Tennessee: Locals take back control to guarantee smokefree air for everyone.

No one in Tennessee is covered by a smokefree Workplace, Restaurant, and Bar law...yet!

EPA Classified secondhand smoke as a Group A carcinogen

Tennessee is home to more than 6 million residents. From the Smoky  Mountains to the country music capital of the world, residents and visitors of the Volunteer state are not fully protected by strong smokefree laws. In 2007, a weak statewide smokefree law went into effect with exemptions including small workplaces with 4 or fewer employees as well as restaurants and bars prohibiting entry for those 21 and under. Both of these are tobacco industry-sponsored exemptions meant to limit smokefree protections. Millions of residents are left behind by a weak partial statewide law and remain exposed to secondhand smoke.

  • 62.3% of Americans enjoy comprehensive smokefree protections in all public places and workplaces, including restaurants and bars. In contrast, in Tennessee 0% of the population is protected by this type of smokefree law. [2]
  • Tennessee is 1 of 10 “Most Challenged” states based on health outcomes according to the United Health Foundation’s “America’s Health Rankings Annual Report,” ranking 41st out of 50 and 42nd in Non-smoking Regulations. [3]
  • In a historic win, preemption was repealed in 2022 restoring local authority of smokefree protections in age-restricted venues.
  • 41 college campus sites in the state are 100% smokefree, of which 37 are tobacco-free. [4]
  • 125,000 Tennesseans currently under the age of 18 will die prematurely from smoking. [5]
  • Healthcare costs attributed to tobacco use in Tennessee amount to $2.67 billion annually. [6]

Preemption Status:

Partially Preempted

May pass laws in 21+ venues

Preemption refers to situations in which a law passed by a higher level of government takes precedence over a law passed by a lower one. Preemption is a tobacco industry tactic that removes a community’s right to enact local smokefree air laws.

Since 1994, Tennessee state law has preempted local authority from adopting smokefree air and other tobacco control laws. Private businesses can adopt a policy making their business smokefree, but municipalities were not able to pass a city-wide law prohibiting smoking in workplaces, restaurants, and bars. Local control was partially restored in 2022; municipalities may now adopt smokefree laws in age-restricted (21+) venues such as bars and music clubs.

Kyshona Armstrong

Musicians in Tennessee are Exposed to Secondhand Smoke

Current Landscape of Smokefree Protections

Preemption: Big tobacco's playbook

No one in Tennessee is currently protected by a 100% workplace, restaurant, and bar law. Thousands of employees, patrons, and visitors are exposed to secondhand smoke in these venues. The state Nonsmokers’ Protection Act has problematic exemptions for small businesses, and in restaurants and bars that prohibit patrons under 21 from entering. The exemptions affect some of the nation’s most beloved performers who remain exposed to secondhand smoke when touring and sharing their art in Tennessee. Nashville and Memphis are very high-profile tourist destinations known for live performances and a rich history with the music industry. In 2022, preemption of local municipalities to regulate smoking in age-restricted venues was lifted. Now cities in Tennessee have the option to address smoking in these businesses where musicians and hospitality workers remain exposed to secondhand smoke.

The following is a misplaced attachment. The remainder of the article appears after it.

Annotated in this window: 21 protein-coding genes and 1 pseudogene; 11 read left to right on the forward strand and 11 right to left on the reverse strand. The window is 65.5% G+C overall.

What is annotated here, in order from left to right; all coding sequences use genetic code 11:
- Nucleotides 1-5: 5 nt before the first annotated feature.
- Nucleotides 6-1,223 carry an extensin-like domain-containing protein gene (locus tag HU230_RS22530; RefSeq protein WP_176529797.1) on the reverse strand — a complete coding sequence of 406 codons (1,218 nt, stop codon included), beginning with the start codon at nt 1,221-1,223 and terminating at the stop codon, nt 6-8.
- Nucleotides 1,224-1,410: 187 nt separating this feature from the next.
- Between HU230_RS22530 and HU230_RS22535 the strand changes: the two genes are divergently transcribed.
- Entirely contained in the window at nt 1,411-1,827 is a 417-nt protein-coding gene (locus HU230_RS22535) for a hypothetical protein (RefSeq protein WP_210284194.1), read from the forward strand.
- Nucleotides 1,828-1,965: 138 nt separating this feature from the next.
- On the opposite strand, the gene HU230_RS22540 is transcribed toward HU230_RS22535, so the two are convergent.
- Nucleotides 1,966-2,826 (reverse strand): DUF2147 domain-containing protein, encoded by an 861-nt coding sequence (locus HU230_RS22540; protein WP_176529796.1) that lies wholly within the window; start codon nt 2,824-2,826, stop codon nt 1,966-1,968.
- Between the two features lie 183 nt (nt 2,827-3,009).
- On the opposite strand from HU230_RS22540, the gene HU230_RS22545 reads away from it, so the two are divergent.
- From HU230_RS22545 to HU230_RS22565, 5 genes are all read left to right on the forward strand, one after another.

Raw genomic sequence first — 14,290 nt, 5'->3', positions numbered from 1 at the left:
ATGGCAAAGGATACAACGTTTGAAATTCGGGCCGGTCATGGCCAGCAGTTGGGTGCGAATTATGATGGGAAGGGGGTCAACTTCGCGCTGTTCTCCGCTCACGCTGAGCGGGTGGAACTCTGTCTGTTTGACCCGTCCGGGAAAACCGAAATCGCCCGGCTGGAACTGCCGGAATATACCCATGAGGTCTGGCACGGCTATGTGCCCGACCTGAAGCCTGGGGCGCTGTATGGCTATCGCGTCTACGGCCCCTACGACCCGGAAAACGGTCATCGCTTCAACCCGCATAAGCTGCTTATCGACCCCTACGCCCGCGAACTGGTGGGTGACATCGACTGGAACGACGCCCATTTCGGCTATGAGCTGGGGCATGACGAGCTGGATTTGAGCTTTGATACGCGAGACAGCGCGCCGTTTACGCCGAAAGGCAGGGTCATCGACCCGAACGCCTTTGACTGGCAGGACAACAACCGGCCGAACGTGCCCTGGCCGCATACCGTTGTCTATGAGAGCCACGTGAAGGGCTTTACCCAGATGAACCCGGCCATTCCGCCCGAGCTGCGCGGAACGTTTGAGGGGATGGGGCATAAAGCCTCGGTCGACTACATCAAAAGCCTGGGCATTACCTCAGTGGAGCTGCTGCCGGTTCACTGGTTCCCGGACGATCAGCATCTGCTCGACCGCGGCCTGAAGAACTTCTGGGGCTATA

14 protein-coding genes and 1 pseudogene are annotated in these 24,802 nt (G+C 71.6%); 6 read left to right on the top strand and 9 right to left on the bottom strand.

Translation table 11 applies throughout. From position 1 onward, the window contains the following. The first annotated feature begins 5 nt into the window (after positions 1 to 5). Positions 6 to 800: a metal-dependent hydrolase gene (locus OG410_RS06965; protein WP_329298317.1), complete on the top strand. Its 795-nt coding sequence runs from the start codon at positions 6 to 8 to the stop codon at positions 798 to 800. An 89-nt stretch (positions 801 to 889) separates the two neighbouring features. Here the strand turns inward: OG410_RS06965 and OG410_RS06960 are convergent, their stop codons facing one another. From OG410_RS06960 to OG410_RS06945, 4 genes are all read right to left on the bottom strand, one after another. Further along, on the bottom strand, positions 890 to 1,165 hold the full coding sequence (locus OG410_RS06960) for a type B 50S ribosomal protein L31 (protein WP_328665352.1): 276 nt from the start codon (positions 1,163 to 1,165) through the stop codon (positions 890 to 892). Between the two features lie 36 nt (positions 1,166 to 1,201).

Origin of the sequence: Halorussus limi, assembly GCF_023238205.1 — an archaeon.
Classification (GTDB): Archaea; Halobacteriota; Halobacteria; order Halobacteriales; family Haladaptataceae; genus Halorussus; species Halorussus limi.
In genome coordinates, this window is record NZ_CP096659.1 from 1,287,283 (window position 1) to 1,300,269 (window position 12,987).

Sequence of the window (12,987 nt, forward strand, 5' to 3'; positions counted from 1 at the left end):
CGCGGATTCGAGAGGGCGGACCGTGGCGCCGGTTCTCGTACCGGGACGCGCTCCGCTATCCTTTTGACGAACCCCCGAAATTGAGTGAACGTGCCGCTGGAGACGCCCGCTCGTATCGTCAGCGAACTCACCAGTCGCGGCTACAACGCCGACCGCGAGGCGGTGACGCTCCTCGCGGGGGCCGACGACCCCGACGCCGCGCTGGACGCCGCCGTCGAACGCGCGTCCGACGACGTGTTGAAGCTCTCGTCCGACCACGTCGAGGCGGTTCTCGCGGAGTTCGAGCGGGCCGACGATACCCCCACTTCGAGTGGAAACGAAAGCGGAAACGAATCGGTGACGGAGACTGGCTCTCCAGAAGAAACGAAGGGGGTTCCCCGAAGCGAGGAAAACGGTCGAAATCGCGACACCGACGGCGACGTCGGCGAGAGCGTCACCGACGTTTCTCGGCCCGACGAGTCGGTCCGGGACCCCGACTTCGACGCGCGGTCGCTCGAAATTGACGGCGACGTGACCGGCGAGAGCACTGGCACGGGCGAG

map of Tennessee and surrounding states

Tennessee: A Blank Slate for Smokefree Local Laws

Tennessee is a blank slate when it comes to smokefree laws. Because state law previously preempted local governments from implementing any kind of smokefree laws in Tennessee municipalities for the last two decades, it has fallen behind the rest of the nation in protecting its citizens from secondhand smoke. Reversing preemption and restoring local control is the clear solution to improve health, save lives, attract and retain the best talent to the Volunteer State. The triangles on the map represent municipalities with laws requiring 100% smokefree workplaces, restaurants, and bars. At the state level, blue represents a statewide law requiring 100% smokefree workplaces, restaurants, and bars and turquoise represents state laws requiring one or two of those components; grey represents no 100% smokefree provisions. Note that the map does not reflect American Indian sovereign tribal policies. 

musicians take center stage on smokefree air

The music industry and the tourism dollars it generates are a primary source of revenue for the state of Tennessee. Yet musicians and hospitality workers remain among those most exposed to secondhand smoke.

Several artists lent their voices to the effort to repeal preemption and protect musicians in their workplace, sharing their personal stories about secondhand smoke exposure and joining Musicians for a Smokefree Tennessee. The collaborative efforts of artists, music venues and fans caught the attention of decision makers in a state where progress on smokefree air had come to a standstill.

These same artists, joined by local, state and national public health partners will play a crucial role in building  support for local smokefree air policy change.